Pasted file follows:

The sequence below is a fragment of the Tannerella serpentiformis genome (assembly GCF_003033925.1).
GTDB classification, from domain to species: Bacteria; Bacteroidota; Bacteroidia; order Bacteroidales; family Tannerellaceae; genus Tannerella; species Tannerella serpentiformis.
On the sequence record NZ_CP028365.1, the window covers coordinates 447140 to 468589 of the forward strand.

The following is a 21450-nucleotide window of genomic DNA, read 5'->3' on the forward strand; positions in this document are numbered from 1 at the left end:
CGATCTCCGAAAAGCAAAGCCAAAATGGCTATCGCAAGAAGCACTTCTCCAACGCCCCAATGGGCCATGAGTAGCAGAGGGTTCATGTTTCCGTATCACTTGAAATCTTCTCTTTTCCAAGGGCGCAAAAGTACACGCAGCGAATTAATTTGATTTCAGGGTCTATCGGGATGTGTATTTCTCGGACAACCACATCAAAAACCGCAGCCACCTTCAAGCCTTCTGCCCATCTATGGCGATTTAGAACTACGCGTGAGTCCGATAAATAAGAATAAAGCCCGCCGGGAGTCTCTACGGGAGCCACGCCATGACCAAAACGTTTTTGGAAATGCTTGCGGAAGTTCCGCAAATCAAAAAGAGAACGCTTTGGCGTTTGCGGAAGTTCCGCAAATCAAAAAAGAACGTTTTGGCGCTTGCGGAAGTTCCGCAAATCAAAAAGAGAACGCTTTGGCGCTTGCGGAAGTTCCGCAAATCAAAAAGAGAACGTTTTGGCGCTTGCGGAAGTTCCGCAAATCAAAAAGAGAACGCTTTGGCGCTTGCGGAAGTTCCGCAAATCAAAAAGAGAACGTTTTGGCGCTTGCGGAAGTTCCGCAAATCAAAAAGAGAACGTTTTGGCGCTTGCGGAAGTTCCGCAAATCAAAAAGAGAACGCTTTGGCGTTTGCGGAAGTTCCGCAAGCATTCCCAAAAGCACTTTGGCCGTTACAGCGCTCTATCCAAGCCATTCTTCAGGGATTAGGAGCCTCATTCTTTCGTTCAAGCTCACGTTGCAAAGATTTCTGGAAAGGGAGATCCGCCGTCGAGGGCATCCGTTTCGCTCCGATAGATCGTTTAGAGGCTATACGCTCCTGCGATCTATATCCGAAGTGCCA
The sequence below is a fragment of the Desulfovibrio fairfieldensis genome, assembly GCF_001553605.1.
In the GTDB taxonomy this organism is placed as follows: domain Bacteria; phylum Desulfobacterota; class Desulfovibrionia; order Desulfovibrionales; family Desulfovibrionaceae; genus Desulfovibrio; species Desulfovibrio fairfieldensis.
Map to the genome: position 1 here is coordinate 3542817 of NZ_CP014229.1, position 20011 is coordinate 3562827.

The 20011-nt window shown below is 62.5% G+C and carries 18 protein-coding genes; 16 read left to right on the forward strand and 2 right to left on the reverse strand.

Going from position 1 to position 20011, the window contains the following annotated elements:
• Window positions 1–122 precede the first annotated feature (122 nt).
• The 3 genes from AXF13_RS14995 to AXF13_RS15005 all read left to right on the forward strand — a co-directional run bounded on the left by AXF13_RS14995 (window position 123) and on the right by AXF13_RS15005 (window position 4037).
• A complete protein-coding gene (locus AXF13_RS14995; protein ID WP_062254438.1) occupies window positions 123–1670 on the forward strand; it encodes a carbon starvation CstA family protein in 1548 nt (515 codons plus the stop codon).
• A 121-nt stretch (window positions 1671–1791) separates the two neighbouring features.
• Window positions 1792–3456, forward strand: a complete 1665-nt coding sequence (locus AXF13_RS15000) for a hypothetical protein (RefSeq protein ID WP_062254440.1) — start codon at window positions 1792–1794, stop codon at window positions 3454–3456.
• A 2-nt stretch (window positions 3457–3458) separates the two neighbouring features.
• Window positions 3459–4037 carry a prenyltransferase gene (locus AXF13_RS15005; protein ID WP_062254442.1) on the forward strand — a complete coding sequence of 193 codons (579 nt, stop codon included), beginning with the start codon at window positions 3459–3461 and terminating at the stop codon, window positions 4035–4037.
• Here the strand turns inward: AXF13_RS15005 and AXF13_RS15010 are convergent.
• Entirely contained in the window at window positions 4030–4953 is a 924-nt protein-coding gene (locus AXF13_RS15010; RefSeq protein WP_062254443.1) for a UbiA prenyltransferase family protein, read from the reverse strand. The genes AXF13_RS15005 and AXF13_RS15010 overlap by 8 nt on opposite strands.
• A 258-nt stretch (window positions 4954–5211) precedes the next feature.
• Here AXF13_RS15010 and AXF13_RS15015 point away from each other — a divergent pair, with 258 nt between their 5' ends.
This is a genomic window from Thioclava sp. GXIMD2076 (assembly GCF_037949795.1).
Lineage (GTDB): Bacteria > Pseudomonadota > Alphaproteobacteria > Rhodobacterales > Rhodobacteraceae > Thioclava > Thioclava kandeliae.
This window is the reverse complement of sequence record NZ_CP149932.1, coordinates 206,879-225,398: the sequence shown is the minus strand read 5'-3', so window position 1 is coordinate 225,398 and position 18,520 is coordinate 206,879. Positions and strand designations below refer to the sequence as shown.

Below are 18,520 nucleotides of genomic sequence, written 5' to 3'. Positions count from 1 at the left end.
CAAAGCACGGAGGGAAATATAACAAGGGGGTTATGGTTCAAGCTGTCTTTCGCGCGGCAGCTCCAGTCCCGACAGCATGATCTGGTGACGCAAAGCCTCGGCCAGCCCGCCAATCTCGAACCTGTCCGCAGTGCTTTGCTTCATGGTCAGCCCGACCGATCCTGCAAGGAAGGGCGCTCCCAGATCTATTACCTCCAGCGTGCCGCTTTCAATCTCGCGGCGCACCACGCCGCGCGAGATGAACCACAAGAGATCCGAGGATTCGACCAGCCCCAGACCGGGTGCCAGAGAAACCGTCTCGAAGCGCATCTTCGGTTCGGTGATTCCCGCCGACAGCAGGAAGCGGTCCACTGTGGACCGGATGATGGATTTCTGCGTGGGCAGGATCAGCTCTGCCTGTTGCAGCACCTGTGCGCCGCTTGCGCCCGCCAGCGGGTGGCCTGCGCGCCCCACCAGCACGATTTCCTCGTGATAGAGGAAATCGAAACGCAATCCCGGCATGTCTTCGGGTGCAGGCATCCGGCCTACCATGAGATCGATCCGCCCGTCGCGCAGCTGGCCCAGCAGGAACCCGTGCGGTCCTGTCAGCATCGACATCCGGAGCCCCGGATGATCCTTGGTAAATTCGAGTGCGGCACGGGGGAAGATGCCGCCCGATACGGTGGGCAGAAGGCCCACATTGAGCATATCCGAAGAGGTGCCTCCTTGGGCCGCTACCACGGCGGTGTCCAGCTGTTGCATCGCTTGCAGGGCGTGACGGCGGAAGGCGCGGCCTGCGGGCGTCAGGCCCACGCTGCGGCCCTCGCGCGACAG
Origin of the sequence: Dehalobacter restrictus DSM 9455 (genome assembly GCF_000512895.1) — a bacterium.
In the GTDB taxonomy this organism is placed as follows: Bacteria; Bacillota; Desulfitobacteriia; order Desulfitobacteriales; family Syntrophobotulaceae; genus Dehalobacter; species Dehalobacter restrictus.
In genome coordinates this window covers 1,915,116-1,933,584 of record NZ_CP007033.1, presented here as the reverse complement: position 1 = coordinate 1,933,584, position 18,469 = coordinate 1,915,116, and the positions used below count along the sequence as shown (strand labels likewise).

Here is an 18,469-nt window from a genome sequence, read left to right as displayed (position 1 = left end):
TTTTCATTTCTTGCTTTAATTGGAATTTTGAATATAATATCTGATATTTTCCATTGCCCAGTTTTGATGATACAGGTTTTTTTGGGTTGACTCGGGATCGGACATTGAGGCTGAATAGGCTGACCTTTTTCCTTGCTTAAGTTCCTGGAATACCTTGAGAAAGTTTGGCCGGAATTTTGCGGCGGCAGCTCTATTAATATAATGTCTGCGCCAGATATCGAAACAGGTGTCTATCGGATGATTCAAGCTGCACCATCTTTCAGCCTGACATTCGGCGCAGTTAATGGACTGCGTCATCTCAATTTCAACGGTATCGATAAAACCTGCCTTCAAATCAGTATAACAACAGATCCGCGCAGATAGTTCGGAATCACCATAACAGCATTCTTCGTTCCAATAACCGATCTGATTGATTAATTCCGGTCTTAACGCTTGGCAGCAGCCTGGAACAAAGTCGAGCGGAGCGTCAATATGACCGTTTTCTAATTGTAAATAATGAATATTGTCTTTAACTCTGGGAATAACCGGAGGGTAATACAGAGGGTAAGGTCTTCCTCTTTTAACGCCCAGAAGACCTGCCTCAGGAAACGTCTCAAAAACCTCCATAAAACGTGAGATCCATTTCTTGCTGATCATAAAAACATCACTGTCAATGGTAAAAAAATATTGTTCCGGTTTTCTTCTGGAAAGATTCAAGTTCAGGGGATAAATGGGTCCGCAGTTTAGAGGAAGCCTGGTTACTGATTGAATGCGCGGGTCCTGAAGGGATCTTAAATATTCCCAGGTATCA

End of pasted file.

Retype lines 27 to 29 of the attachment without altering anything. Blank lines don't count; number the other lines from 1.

Origin of the sequence: Dehalobacter restrictus DSM 9455 (genome assembly GCF_000512895.1) — a bacterium.
In the GTDB taxonomy this organism is placed as follows: Bacteria; Bacillota; Desulfitobacteriia; order Desulfitobacteriales; family Syntrophobotulaceae; genus Dehalobacter; species Dehalobacter restrictus.
In genome coordinates this window covers 1,915,116-1,933,584 of record NZ_CP007033.1, presented here as the reverse complement: position 1 = coordinate 1,933,584, position 18,469 = coordinate 1,915,116, and the positions used below count along the sequence as shown (strand labels likewise).